While listening to this audio book, I found that it had a strange effect on my mind and came to the conclusion that one of the best uses of listening to this book was to cure insomnia. This book is guaranteed to put you into a deep sleep within a chapter. If sleeping is not an issue, another great use is to fix a table that has one leg shorter than the others. This book is also great to keep in the bathroom-it comes in handy if you run out of toilet paper.
8 of 13 people found this review helpful
Good points made but some made by taking information out of context and some by blatantly interpreting to suite the point he is attempting to make
Any additional comments?
some of the comments for this book basicly called the author a Roman Catholic and another said the facts were not as well researched as Dan Brown's. Darrell Bock teaches at Dallas Theological Seminary and is not a Roman Catholic. And the idea that Dan Brown did a better job with his research is truly funny. Dr. Bock has been teaching on these subjects for decades to masters and PhD students, he is a luke scholar and has written critical scholarly commentaries on the books of Luke and Acts! Bock's credentials are all there, scholarly books, articles, president of the Evangelical Theological Society, and the list could keep going on and on. I say all that to say Dr. Bock is an amazing teacher, speaker, and writer he is honest in his work, actually studying the documents like the Bible, the gospel of mary, Thomas, ect. an early Christian theology attest to this. If you are intrested in these topics then get this book, finding Dr. Bock's work is like winning the lottery because of his honesty an teaching abilities. He has stuff on YouTube, articles you can read online from scholarly journals on these topics, podcasts, ect. Conservative Orthodox Christian scholars are in the minority by far it's a intresting perspective to hear and is backed by reality and history. Textual criticism, and archeology attest to this. (i.e. new testament manuscripts, early church father writings, gnostic gospels) hope this helps with your decision, mostly was offended by the untrue an slanderous comments i refereed too above which is why I wrote this "review". -Jacob Dallas,TX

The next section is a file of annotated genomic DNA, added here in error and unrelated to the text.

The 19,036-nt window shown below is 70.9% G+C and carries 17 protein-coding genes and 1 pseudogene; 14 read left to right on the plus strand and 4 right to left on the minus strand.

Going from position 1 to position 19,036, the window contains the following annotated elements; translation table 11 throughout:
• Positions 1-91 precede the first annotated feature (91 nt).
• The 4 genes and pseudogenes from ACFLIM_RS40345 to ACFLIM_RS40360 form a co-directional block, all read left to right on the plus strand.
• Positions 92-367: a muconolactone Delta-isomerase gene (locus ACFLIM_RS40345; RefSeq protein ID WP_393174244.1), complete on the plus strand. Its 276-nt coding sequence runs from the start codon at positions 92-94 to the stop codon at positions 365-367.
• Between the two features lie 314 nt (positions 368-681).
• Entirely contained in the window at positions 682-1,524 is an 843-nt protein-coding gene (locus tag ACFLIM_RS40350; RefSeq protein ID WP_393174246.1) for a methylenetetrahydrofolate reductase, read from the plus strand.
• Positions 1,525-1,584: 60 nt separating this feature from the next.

The Da Vinci Code is a good work of fiction. Like most works of fiction it is based on some part truths and the rest is made up.This author seems to think that it is all part of a great plot to take people away from Christianity (not that the church needs much help in that today). And he takes much of the book to build up to that - it is fairly easy to see the way the book is heading from early on. The last chapter is the advertisment for Christianity and has nothing whatsoever to do with the Da Vinci Code.
The arguments deployed are weak and could just as easily be argued the other way to prove the theory. If this is the best that the church can come up with to disprove the Da Vinci Code there must be more to the Code that I thought. I started listening to the book with an open mind, suspecting that there would be some elements of truth in Brown's book and much made up. I am now left thinking that I want to read more to learn more about the Code; but not by this author.
Not a book I would recommend!
10 of 11 people found this review helpful